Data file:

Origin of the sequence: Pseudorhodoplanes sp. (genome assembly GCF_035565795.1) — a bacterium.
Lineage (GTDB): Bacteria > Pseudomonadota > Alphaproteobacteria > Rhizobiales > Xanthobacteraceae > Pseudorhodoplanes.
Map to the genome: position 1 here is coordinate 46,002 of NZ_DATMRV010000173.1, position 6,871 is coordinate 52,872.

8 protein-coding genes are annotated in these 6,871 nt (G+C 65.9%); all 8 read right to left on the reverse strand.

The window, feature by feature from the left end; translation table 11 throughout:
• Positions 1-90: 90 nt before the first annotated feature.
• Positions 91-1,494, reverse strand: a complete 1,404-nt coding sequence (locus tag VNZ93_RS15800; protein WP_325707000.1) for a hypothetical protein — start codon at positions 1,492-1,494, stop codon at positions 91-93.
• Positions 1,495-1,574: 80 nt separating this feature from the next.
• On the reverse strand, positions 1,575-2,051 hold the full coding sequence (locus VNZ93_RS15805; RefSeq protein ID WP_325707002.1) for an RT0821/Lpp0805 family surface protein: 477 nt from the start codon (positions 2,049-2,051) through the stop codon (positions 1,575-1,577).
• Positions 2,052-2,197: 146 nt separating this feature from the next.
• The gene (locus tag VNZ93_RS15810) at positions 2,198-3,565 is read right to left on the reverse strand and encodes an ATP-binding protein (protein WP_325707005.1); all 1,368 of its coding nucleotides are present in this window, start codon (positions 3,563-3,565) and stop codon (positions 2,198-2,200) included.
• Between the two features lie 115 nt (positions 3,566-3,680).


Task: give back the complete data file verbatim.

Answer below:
Origin of the sequence: Pseudorhodoplanes sp. (genome assembly GCF_035565795.1) — a bacterium.
Lineage (GTDB): Bacteria > Pseudomonadota > Alphaproteobacteria > Rhizobiales > Xanthobacteraceae > Pseudorhodoplanes.
Map to the genome: position 1 here is coordinate 46,002 of NZ_DATMRV010000173.1, position 6,871 is coordinate 52,872.

8 protein-coding genes are annotated in these 6,871 nt (G+C 65.9%); all 8 read right to left on the reverse strand.

The window, feature by feature from the left end; translation table 11 throughout:
• Positions 1-90: 90 nt before the first annotated feature.
• Positions 91-1,494, reverse strand: a complete 1,404-nt coding sequence (locus tag VNZ93_RS15800; protein WP_325707000.1) for a hypothetical protein — start codon at positions 1,492-1,494, stop codon at positions 91-93.
• Positions 1,495-1,574: 80 nt separating this feature from the next.
• On the reverse strand, positions 1,575-2,051 hold the full coding sequence (locus VNZ93_RS15805; RefSeq protein ID WP_325707002.1) for an RT0821/Lpp0805 family surface protein: 477 nt from the start codon (positions 2,049-2,051) through the stop codon (positions 1,575-1,577).
• Positions 2,052-2,197: 146 nt separating this feature from the next.
• The gene (locus tag VNZ93_RS15810) at positions 2,198-3,565 is read right to left on the reverse strand and encodes an ATP-binding protein (protein WP_325707005.1); all 1,368 of its coding nucleotides are present in this window, start codon (positions 3,563-3,565) and stop codon (positions 2,198-2,200) included.
• Between the two features lie 115 nt (positions 3,566-3,680).